Microsoft explained today how devices running Windows RT, or Windows 8 on ARM hardware, can be used for both personal and business purposes.
They'll be taking the law into their own hands.
A hefty fine could be coming Google's way.
The U.S. Federal Trade Commission (FTC) is currently investigating Google for breaching user privacy in Apple's Safari browser, and will decide whether or not to fine the tech company.
With little news on how exactly ISPs will monitor illegal online activity, giving them this much power seems like a bad idea.
If you haven't jumped from the Vista ship yet, you might want to.
Microsoft's test OS versions receive a .NET Framework fix.
This is definitely not an honor I would want.
April's security update arrived today, packing six bulletins for 11 flaws.
This month marks the passing of a few Windows and Office product lifecycle milestones.
Apple released an update for Mac OS X users yesterday that addresses a recent Java flaw that has been exploited in the wild by attackers thanks to its inclusion in the BlackHole hacker toolkit.
For the second month in a row, Microsoft will release six bulletin items in its April security update, according to the Microsoft Security Bulletin Advance Notification.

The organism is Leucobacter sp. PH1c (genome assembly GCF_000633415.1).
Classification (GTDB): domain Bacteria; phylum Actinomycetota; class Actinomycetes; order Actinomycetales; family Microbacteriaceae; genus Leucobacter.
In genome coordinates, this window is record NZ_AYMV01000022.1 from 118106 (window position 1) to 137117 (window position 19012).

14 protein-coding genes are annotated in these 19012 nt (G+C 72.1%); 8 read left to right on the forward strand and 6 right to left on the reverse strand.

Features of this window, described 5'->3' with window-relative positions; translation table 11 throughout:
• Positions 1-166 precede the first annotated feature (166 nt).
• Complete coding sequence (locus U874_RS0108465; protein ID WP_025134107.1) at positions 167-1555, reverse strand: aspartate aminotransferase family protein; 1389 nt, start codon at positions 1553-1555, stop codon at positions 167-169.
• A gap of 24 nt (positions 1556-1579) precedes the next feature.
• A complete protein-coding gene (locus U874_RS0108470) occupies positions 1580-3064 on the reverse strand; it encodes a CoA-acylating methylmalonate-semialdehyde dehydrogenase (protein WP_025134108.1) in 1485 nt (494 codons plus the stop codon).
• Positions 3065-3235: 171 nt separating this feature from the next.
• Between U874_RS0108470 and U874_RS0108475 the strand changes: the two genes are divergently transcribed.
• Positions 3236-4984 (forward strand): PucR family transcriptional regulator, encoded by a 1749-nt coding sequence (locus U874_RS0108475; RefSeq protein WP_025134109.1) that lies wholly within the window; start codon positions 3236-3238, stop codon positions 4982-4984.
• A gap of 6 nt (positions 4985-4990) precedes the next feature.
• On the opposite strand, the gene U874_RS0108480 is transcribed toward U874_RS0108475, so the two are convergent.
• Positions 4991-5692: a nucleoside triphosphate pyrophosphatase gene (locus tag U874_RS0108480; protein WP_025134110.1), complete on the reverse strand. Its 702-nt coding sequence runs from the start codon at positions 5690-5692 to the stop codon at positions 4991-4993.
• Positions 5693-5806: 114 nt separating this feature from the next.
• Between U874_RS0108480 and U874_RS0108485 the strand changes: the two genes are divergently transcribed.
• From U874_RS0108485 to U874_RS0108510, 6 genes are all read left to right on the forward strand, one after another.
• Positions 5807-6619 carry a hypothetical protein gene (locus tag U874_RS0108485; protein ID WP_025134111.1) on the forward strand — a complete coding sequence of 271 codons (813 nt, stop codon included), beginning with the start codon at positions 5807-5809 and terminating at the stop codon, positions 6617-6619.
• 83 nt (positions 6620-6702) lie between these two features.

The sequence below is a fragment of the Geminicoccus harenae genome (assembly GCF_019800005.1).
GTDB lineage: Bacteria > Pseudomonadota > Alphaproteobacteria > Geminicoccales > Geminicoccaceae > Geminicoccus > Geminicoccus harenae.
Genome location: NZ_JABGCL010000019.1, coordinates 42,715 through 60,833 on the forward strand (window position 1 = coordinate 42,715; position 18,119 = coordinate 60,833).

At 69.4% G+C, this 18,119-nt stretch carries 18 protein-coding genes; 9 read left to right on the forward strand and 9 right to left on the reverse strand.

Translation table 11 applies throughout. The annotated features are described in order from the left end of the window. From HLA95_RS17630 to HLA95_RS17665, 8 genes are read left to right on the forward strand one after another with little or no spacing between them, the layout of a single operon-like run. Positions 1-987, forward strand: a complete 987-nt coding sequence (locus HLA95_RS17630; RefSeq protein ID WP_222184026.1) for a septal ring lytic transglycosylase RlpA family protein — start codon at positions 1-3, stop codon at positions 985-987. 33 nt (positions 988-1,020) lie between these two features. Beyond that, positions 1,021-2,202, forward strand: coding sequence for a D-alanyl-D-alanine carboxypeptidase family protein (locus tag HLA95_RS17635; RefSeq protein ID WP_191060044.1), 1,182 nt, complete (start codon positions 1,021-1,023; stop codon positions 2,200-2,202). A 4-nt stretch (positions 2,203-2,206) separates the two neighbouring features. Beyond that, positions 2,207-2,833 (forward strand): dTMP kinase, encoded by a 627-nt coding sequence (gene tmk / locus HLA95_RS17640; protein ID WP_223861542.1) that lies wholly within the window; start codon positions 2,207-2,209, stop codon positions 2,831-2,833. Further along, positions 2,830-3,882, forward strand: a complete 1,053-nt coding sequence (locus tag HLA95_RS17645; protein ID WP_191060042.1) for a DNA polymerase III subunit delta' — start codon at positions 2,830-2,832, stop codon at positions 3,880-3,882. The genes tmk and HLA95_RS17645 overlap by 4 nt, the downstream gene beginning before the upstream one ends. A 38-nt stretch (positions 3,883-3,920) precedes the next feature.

Just like your OS, Java should be updated as soon as patches are released.
You may want to hold onto that inactive gaming console instead of selling it.
Microsoft has said it is looking into reported allegations that hackers may be able to retrieve credit card information off an Xbox 360 -- even after the hard drive has been reformatted.
The BlackHole kit, a popular exploit set among hackers, has been updated to take advantage of a recently discovered Java hole that security researchers say many haven't updated yet.
A group calling itself "LulzSec Reborn" released the usernames and passwords of 170,937 subscribers to a military online dating service on Sunday.
Plus, the return of LulzSec.
Internet Explorer 10 contains a new security feature called "enhanced protected mode" that Windows 8 beta testers may soon encounter.
Microsoft recently disrupted a major ring whose use of malware has cost victims $477 million since 2005.
- By Jeffrey Schwartz